We're only 13 games into the season, but I'm ready to take a cursory look into the defense we're getting from David Eckstein.

Much was said (and printed) this off-season in regard to the downgrade the Cardinals were going to have at shortstop with the departure of Edgar Renteria and the addition of Eckstein. We heard plenty of sources pointing out that he has sure hands, but not much range, and even less of an arm. Of course, I personally pointed out that Eckstein's defense from a statistical standpoint was hard to judge due to him playing on fly ball, strikeout pitching staffs (thus fewer balls to make plays on.) Here's how the two shortstops stack up here in the early going.

Fielding Percentage
Renteria - .972
Eckstein - 1.000

Eckstein obviously isn't going to go all season without giving up an error, but he's always been steady, only having 14 errors over the last 2 years, or 2176 innings in the field. Renteria, by comparison, had 11 errors just last year over 1307 innings. Renteria's fielding percentage is actually about what one would expect, as he has a .970 FP over his career at short.

Range Factor
Renteria 4.62
Eckstein 5.14

Range Factor, or RF, is simply the number of assists and putouts a player averages every 9 innings in the field. In other words, Renteria is averaging 4.6 assists and/or putouts per game, with Eckstein at 5.1. Yes, that's right - thus far, Eckstein has been getting to 1 extra ball in play every 2 games when compared to Renteria. That current RF for Eckstein is far and above his career mark of 4.23, and even more so than his 2004 mark of 3.83. While it's too early to say how much better his RF is this year, it shouldn't surprise anyone that's looked into the numbers if he does improve in this area. In fact, when you look at his career 4.23 mark, consider his new pitching staff, then compare it to Renteria's career RF of 4.44 - well, it's still not impossible to imagine Eckstein getting to as many or more balls in play as Edgar did as a Redbird.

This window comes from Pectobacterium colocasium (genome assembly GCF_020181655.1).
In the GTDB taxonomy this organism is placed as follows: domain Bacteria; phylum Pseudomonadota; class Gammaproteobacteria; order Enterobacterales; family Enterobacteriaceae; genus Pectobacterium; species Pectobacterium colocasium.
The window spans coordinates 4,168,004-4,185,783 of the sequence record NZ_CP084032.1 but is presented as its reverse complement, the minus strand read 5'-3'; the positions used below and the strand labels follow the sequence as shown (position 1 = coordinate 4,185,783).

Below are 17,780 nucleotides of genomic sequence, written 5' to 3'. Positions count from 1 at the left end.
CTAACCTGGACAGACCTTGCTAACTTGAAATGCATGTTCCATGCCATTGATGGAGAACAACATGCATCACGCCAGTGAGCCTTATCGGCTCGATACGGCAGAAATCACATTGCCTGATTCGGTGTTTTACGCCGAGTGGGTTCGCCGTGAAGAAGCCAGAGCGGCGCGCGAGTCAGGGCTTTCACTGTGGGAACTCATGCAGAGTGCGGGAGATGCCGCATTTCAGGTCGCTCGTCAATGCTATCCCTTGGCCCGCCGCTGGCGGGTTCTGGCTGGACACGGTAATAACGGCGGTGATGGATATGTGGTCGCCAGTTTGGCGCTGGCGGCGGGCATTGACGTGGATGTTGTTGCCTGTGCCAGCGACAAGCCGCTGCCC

Zone Rating
Renteria .857
Eckstein .813

STATS, Inc. provides Zone Rating (ZR) data by noting the percentage of balls in play that a defensive player should get to. Looking at these two players, they're saying so far this year that Renteria is getting to 86% of the balls that he should, while Eckstein is getting to 81%. Renteria's numbers are in line with his career mark, which is .851. Eckstein, on the other hand, has been quite a bit below his career average of .868. (Yes, that's right - over their careers, Eckstein has a better ZR than Renteria. Go figure.) ZR is a nice statistic to use in conjunction with RF (and FP) as it is not as dependant upon the pitching staff. In other words, a player can have an inflated RF on a groundball staff, but his ZR will help one to determine how often he's getting to the balls that he should be.

According to the Fox Sports Midwest broadcasters, Rolen has been playing farther off the line this year to help make up for the (perceived) smaller range provided by Eckstein. That, combined with the fact that Rolen is so awesome with the glove, might explain why Eckstein is showing a decreased ZR in the early season. It will be interesting to see if Rolen starts playing closer to the line as the Cards gain confidence in Eckstein.